My mother's stash

When my parents retired, they moved into a farmhouse in a very small town - a village really, except that we don’t have villages in California.  The house had a barn.  It was small by barn standards, and I don’t know if it ever housed any livestock - possibly some farm equipment. 

One of the first things that happened when my parents moved in was that the barn was made over.  It was made structurally sound, cleaned, and a concrete floor was poured.  About 1/3 of the barn became the garage.  The rest was storage for the type of things that generally go into an attic - which California houses, even turn-of-the-century farmhouses, frequently don’t have.  There were Christmas decorations, and canning jars, and my mother’s stash.  

In the middle of it all was a large cutting table - mom was a seamstress.  But the cutting table was quickly covered in more, um, junk, and cutting was henceforth done on the dining room table, as it pretty much had been done all my life.  

I used to tell mom that when she died we were just going to burn the barn.  Mom was horrified.  What really happened was what generally happens.  When my father became ill, they sold the house and moved “to town,” into a nice mobile home park.  The stash went along and occupied the shed in the yard, a portion of the covered carport, and the closets in both my mother’s sewing room and my dad’s study.  Also under the guest bed.  It may have been pared down a little - I don’t know.

A few years after daddy passed away, mom’s memory began to fail and it became obvious to us that she could no longer live on her own.  My sister found a nice retirement community for her to live in, but she had to downsize to a one-bedroom apartment.  Although she could no longer do most of the crafts that she loved, she did want to hang on to some things.  My sisters and I packed up up a variety of yarn, fabric, thread and patterns, and those went with her.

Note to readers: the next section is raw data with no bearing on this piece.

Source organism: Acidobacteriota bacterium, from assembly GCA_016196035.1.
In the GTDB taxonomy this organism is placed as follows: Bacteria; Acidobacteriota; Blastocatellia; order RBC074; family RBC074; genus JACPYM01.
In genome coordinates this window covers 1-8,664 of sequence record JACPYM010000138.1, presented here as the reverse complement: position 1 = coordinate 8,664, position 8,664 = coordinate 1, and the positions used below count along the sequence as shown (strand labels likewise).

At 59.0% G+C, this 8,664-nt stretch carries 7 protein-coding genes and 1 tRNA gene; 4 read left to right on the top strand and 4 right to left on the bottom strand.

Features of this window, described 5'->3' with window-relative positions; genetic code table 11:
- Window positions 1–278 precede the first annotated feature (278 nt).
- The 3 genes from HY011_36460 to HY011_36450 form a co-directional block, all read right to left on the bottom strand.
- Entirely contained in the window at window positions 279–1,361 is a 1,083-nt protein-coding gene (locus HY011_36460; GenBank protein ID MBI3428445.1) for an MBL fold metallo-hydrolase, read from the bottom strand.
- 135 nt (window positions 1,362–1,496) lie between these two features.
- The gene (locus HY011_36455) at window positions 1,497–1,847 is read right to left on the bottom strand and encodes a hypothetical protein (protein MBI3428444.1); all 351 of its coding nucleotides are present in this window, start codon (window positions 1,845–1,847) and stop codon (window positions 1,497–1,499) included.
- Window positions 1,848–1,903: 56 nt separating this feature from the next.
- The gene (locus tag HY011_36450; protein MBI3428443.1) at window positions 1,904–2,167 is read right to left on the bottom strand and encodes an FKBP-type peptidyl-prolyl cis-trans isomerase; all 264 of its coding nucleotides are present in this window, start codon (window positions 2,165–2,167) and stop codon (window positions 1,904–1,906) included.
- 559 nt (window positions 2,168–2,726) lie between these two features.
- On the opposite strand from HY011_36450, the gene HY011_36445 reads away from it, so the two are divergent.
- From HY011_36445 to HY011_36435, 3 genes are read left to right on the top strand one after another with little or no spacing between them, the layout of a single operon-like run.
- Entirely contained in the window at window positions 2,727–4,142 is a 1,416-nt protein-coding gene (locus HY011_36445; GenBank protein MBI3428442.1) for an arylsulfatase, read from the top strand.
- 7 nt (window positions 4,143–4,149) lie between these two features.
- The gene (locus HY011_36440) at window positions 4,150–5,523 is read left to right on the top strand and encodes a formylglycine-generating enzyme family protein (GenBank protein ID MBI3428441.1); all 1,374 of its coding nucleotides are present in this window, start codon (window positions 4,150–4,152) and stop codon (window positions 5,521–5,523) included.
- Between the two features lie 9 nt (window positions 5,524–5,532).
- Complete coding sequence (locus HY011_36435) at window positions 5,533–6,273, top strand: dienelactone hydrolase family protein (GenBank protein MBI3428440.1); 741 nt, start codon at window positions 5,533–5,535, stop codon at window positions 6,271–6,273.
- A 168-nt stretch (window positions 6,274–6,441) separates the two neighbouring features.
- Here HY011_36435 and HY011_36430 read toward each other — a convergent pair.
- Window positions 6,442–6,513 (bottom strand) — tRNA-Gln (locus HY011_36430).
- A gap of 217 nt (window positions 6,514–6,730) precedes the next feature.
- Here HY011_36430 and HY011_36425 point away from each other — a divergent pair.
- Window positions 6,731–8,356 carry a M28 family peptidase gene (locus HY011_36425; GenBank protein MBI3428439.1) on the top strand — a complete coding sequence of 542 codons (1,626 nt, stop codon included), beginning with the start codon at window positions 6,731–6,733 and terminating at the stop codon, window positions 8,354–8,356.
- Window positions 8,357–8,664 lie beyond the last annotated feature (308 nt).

It then fell to the family to deal with the rest of the contents of the house, shed and carport before the mobile home could be sold.  It was dirty, it was August in the San Joaquin valley, and it was sad.  The only thing that made it at all bearable was that my sisters, my brother, our spouses and most of my nieces and nephews were gathered together.  It was a family reunion.  

Most of the fabric/fiber sorting fell to me.  The cotton fabrics went to the church quilting group.  The quilts squares and pieces from the quilt that my grandmother started, and I remember my mother working on from time to time during my life, came to me.  The acrylic yarn went to the thrift store, as did the polyester fabric and most of the patterns - although some of them were designer Vogue from the 60’s and would have fetched a pretty penny on eBay - but there just wasn’t time.  

But it all had to be gone through, because in amongst the polyester and acrylic were some real treasures.  Like my grandmother’s quilt pieces. Like the fuzzy pink mohair, obviously intended for a sweater in the 50’s, but now is a fuzzy pale pink shawl belonging to Risé’s daughter-in-law.  Or the vintage rayon bouclé and Italian mohair that became part of the Albuquerque shawls.

The Albuquerque shawls include vintage Italian mohair and rayon boucle from my mother's stash.  

The Albuquerque shawls include vintage Italian mohair and rayon boucle from my mother's stash.